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Topic: Port registers on the uno (Read 8463 times) previous topic - next topic

waynewayne

Well, the thing is that digitalRead(PIND) is not merely a simple assignment.  "PIND" is itself a "C" macro which (as I understand it, not having used it) used as an argument, reads the value of that register into a byte - which is apparently what you really intend to do.  "digitalRead" however, is a function especially designed to take an index to an Arduino "pin number", figure out which port is being referenced, read from that port and select the corresponding bit and return the value of that bit only as a numeric value.

digitalWrite(PORTB, x) would perform a similar action, interpreting "x" as a Boolean value (either zero or non-zero) and writing it to a single port bit which it has determined from the value read from PORTB.  By no means the same as a simple assignment to PORTB as in
Code: [Select]
PORTB = x;
.

Paul__B,

Are you suggesting I cannot simply use digitalRead(PIND)? I guess I assumed maybe I could write digitalWrite(PORTB, PIND) as a very direct way of reading it. Wouldn't the logic of these suggest that it takes an index of that port (which includes all the pin numbers), and returns the value of those bits (as in HIGH or LOW) to its destination? I guess the question here is, the value of these bits, isn't that considered as a numeric value (0,1's)?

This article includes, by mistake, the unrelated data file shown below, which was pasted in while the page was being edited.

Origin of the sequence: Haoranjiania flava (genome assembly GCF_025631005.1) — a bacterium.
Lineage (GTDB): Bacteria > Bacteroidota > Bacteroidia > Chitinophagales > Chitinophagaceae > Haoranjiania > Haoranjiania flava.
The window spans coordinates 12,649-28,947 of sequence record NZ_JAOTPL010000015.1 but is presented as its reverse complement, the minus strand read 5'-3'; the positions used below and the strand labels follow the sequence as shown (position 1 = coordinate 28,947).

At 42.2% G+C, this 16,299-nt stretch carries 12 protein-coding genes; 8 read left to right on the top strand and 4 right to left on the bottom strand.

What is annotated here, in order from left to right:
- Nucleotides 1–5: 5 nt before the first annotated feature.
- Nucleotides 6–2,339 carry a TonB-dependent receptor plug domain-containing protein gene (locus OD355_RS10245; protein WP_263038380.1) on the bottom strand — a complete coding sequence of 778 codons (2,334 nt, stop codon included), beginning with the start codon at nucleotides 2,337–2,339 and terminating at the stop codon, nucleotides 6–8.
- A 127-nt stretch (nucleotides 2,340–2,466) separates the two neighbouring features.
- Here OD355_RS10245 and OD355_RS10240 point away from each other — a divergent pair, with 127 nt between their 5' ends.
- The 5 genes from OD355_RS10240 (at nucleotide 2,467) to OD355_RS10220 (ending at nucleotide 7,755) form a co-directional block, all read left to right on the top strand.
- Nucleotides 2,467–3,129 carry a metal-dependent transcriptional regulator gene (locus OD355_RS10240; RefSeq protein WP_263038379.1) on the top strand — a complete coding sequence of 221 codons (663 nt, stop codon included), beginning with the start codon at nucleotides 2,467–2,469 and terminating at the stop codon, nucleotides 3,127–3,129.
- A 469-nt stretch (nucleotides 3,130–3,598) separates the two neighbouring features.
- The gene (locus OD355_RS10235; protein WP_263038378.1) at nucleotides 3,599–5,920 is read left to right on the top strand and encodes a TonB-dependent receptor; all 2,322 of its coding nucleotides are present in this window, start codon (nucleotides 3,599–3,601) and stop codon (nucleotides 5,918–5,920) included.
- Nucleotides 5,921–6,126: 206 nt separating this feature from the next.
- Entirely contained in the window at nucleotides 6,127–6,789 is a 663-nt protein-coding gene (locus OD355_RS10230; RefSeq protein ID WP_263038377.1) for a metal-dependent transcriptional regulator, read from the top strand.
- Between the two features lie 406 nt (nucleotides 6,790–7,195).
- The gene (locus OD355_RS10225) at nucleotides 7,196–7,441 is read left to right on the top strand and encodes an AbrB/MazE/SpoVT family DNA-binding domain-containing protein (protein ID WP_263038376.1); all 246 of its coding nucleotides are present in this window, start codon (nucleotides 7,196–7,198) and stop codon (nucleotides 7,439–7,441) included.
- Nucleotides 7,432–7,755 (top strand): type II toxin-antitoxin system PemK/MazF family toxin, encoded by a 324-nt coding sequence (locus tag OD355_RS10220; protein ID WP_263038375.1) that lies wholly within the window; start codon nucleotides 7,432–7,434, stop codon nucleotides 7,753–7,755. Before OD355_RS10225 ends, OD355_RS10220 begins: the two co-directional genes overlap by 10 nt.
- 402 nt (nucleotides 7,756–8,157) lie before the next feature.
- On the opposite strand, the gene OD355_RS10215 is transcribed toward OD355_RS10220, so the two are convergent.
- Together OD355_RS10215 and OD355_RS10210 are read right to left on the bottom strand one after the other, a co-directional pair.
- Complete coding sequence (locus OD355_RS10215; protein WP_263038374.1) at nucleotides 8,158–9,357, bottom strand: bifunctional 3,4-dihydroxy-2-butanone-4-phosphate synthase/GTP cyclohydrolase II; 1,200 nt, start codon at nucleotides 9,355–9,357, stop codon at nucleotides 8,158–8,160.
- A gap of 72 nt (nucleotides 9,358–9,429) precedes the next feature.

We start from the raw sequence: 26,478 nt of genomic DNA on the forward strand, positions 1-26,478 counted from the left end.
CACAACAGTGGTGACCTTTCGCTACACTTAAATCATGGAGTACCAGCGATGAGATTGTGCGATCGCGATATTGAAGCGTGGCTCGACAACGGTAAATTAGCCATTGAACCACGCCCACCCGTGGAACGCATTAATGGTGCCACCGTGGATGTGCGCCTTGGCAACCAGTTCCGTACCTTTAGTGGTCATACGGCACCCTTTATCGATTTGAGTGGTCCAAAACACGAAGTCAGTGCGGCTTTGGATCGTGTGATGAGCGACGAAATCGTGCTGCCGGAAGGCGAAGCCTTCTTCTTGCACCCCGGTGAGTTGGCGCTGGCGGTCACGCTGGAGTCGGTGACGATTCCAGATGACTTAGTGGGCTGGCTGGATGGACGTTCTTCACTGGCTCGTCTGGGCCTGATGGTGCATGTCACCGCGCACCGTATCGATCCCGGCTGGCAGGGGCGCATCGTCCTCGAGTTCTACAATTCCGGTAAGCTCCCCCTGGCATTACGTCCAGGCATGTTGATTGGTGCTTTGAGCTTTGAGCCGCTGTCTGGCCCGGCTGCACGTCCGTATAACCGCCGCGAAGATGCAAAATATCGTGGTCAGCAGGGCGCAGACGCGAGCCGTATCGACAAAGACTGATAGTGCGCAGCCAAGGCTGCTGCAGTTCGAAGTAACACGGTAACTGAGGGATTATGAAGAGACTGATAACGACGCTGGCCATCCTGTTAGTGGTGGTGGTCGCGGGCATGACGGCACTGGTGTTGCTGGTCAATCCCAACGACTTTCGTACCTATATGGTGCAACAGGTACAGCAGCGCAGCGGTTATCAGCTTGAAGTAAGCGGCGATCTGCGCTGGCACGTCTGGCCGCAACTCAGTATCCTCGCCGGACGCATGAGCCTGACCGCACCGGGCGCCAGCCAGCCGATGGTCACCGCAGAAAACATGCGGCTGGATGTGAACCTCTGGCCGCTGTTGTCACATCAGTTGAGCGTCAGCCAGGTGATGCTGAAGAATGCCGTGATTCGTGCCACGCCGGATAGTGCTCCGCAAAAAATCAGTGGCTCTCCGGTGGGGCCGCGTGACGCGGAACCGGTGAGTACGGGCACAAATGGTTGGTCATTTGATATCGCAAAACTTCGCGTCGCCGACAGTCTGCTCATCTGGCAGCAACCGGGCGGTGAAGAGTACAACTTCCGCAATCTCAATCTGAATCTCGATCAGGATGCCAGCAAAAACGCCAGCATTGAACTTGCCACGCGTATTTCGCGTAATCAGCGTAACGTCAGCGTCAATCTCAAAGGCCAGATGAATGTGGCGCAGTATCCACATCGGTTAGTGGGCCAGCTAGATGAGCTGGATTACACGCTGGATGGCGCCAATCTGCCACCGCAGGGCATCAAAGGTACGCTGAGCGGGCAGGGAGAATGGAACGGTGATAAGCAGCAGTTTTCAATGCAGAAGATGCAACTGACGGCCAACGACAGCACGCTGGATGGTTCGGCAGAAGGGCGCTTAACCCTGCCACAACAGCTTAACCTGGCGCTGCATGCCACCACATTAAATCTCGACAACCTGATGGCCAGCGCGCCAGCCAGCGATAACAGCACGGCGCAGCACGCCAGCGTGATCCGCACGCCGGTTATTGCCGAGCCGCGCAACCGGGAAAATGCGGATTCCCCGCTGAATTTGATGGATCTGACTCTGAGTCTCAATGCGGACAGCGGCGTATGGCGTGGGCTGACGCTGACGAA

Thanks!
Wayne

larryd

#16
May 05, 2015, 06:43 am Last Edit: May 05, 2015, 06:53 am by LarryD
#1
Let's take this one step at a time.
Read this page about inputs.   http://www.thebox.myzen.co.uk/Tutorial/Inputs.html
Once you read it, do you understand what a PULLUP resistor does?

.
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larryd

#17
May 05, 2015, 06:50 am Last Edit: May 05, 2015, 06:53 am by LarryD
#2
Read the section
Bitwise AND (&)
http://www.arduino.cc/en/Reference/BitwiseAnd

Do you understand what & does?

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larryd

#18
May 05, 2015, 06:52 am Last Edit: May 05, 2015, 06:53 am by LarryD
#3
Read the section on >>
http://www.arduino.cc/en/Reference/Bitshift

Do you understand what >> does?

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larryd